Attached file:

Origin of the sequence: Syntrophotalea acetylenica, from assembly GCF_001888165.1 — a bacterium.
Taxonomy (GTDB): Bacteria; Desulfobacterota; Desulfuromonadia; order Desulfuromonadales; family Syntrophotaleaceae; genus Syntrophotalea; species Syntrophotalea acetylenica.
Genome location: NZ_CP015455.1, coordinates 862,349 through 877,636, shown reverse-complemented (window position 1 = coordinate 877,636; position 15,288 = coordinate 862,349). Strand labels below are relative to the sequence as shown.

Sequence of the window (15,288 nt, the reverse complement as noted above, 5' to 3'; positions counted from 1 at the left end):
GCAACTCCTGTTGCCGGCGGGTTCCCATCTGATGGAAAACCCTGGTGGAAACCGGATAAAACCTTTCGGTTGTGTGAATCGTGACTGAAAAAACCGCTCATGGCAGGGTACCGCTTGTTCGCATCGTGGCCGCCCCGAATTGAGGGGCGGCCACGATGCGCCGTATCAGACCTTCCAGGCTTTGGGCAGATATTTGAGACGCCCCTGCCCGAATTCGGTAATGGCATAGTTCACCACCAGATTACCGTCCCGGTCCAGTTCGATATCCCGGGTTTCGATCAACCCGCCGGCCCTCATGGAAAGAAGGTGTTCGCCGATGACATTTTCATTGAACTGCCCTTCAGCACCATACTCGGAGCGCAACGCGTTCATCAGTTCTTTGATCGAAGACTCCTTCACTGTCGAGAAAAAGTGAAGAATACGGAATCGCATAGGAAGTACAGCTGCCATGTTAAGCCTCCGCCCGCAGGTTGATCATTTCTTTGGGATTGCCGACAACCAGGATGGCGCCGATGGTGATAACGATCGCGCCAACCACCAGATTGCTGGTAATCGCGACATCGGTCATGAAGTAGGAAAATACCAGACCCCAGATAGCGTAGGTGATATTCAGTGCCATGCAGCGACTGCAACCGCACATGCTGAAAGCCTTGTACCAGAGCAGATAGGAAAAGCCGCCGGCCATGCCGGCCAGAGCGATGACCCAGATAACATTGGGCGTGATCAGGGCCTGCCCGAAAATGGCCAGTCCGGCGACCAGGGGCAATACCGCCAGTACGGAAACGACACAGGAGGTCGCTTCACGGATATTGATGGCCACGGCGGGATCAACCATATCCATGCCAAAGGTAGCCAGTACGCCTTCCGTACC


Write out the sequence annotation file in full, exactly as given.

Origin of the sequence: Syntrophotalea acetylenica, from assembly GCF_001888165.1 — a bacterium.
Taxonomy (GTDB): Bacteria; Desulfobacterota; Desulfuromonadia; order Desulfuromonadales; family Syntrophotaleaceae; genus Syntrophotalea; species Syntrophotalea acetylenica.
Genome location: NZ_CP015455.1, coordinates 862,349 through 877,636, shown reverse-complemented (window position 1 = coordinate 877,636; position 15,288 = coordinate 862,349). Strand labels below are relative to the sequence as shown.

Sequence of the window (15,288 nt, the reverse complement as noted above, 5' to 3'; positions counted from 1 at the left end):
GCAACTCCTGTTGCCGGCGGGTTCCCATCTGATGGAAAACCCTGGTGGAAACCGGATAAAACCTTTCGGTTGTGTGAATCGTGACTGAAAAAACCGCTCATGGCAGGGTACCGCTTGTTCGCATCGTGGCCGCCCCGAATTGAGGGGCGGCCACGATGCGCCGTATCAGACCTTCCAGGCTTTGGGCAGATATTTGAGACGCCCCTGCCCGAATTCGGTAATGGCATAGTTCACCACCAGATTACCGTCCCGGTCCAGTTCGATATCCCGGGTTTCGATCAACCCGCCGGCCCTCATGGAAAGAAGGTGTTCGCCGATGACATTTTCATTGAACTGCCCTTCAGCACCATACTCGGAGCGCAACGCGTTCATCAGTTCTTTGATCGAAGACTCCTTCACTGTCGAGAAAAAGTGAAGAATACGGAATCGCATAGGAAGTACAGCTGCCATGTTAAGCCTCCGCCCGCAGGTTGATCATTTCTTTGGGATTGCCGACAACCAGGATGGCGCCGATGGTGATAACGATCGCGCCAACCACCAGATTGCTGGTAATCGCGACATCGGTCATGAAGTAGGAAAATACCAGACCCCAGATAGCGTAGGTGATATTCAGTGCCATGCAGCGACTGCAACCGCACATGCTGAAAGCCTTGTACCAGAGCAGATAGGAAAAGCCGCCGGCCATGCCGGCCAGAGCGATGACCCAGATAACATTGGGCGTGATCAGGGCCTGCCCGAAAATGGCCAGTCCGGCGACCAGGGGCAATACCGCCAGTACGGAAACGACACAGGAGGTCGCTTCACGGATATTGATGGCCACGGCGGGATCAACCATATCCATGCCAAAGGTAGCCAGTACGCCTTCCGTACC